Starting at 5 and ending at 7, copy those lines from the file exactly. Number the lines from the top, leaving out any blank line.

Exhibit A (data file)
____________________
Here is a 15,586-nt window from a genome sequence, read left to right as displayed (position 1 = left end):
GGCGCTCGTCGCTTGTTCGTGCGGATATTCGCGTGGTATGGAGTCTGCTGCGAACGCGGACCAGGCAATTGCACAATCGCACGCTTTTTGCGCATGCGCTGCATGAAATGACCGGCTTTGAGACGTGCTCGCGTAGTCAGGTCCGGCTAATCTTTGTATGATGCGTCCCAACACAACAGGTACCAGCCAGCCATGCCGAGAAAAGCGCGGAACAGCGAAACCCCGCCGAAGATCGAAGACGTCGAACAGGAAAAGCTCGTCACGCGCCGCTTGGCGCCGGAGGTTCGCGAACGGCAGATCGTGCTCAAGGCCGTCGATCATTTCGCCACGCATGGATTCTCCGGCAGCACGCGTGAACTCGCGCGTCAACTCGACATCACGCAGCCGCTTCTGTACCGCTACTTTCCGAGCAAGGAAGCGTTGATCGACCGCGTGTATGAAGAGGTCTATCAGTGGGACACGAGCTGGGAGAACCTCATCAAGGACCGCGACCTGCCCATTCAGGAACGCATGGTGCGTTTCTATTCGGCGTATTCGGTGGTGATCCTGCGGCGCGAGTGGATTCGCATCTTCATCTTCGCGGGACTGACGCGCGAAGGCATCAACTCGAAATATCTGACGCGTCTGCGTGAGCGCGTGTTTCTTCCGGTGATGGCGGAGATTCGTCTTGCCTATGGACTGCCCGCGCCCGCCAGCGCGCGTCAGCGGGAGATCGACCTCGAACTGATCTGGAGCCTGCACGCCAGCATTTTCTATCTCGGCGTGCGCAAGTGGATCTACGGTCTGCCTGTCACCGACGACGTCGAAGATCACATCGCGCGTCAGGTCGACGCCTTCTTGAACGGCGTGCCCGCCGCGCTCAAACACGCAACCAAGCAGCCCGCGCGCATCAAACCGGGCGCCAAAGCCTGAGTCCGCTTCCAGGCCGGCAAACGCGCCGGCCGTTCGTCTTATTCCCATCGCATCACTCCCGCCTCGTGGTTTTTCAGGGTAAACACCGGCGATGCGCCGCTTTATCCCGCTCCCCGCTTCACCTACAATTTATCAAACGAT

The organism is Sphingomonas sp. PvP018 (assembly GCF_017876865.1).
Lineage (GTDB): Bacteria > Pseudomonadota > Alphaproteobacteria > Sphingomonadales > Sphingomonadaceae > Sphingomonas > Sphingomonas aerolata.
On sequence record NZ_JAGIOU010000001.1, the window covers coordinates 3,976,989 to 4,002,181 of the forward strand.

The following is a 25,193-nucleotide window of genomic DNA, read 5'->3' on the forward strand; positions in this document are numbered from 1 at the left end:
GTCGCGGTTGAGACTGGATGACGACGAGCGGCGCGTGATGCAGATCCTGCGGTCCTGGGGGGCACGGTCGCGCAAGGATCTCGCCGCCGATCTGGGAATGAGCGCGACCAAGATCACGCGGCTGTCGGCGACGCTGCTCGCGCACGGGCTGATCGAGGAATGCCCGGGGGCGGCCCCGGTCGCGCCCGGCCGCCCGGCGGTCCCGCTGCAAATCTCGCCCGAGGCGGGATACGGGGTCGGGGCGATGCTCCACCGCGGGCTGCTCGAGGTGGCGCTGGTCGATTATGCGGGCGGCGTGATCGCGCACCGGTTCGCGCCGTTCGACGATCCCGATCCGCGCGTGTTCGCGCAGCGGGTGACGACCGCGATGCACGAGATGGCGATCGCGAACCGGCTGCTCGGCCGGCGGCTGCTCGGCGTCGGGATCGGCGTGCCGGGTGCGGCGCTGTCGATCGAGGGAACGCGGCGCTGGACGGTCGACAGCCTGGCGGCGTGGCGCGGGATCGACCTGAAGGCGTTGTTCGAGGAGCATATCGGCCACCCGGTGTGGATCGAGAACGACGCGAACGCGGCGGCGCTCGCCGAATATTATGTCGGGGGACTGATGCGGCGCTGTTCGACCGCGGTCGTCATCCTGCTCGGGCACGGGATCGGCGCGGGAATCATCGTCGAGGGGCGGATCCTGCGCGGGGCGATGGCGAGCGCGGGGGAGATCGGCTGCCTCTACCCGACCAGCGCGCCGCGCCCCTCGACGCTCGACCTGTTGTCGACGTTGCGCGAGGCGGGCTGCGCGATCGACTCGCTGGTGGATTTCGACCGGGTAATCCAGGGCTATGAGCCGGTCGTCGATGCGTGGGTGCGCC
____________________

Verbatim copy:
On sequence record NZ_JAGIOU010000001.1, the window covers coordinates 3,976,989 to 4,002,181 of the forward strand.

The following is a 25,193-nucleotide window of genomic DNA, read 5'->3' on the forward strand; positions in this document are numbered from 1 at the left end:
GTCGCGGTTGAGACTGGATGACGACGAGCGGCGCGTGATGCAGATCCTGCGGTCCTGGGGGGCACGGTCGCGCAAGGATCTCGCCGCCGATCTGGGAATGAGCGCGACCAAGATCACGCGGCTGTCGGCGACGCTGCTCGCGCACGGGCTGATCGAGGAATGCCCGGGGGCGGCCCCGGTCGCGCCCGGCCGCCCGGCGGTCCCGCTGCAAATCTCGCCCGAGGCGGGATACGGGGTCGGGGCGATGCTCCACCGCGGGCTGCTCGAGGTGGCGCTGGTCGATTATGCGGGCGGCGTGATCGCGCACCGGTTCGCGCCGTTCGACGATCCCGATCCGCGCGTGTTCGCGCAGCGGGTGACGACCGCGATGCACGAGATGGCGATCGCGAACCGGCTGCTCGGCCGGCGGCTGCTCGGCGTCGGGATCGGCGTGCCGGGTGCGGCGCTGTCGATCGAGGGAACGCGGCGCTGGACGGTCGACAGCCTGGCGGCGTGGCGCGGGATCGACCTGAAGGCGTTGTTCGAGGAGCATATCGGCCACCCGGTGTGGATCGAGAACGACGCGAACGCGGCGGCGCTCGCCGAATATTATGTCGGGGGACTGATGCGGCGCTGTTCGACCGCGGTCGTCATCCTGCTCGGGCACGGGATCGGCGCGGGAATCATCGTCGAGGGGCGGATCCTGCGCGGGGCGATGGCGAGCGCGGGGGAGATCGGCTGCCTCTACCCGACCAGCGCGCCGCGCCCCTCGACGCTCGACCTGTTGTCGACGTTGCGCGAGGCGGGCTGCGCGATCGACTCGCTGGTGGATTTCGACCGGGTAATCCAGGGCTATGAGCCGGTCGTCGATGCGTGGGTGCGCC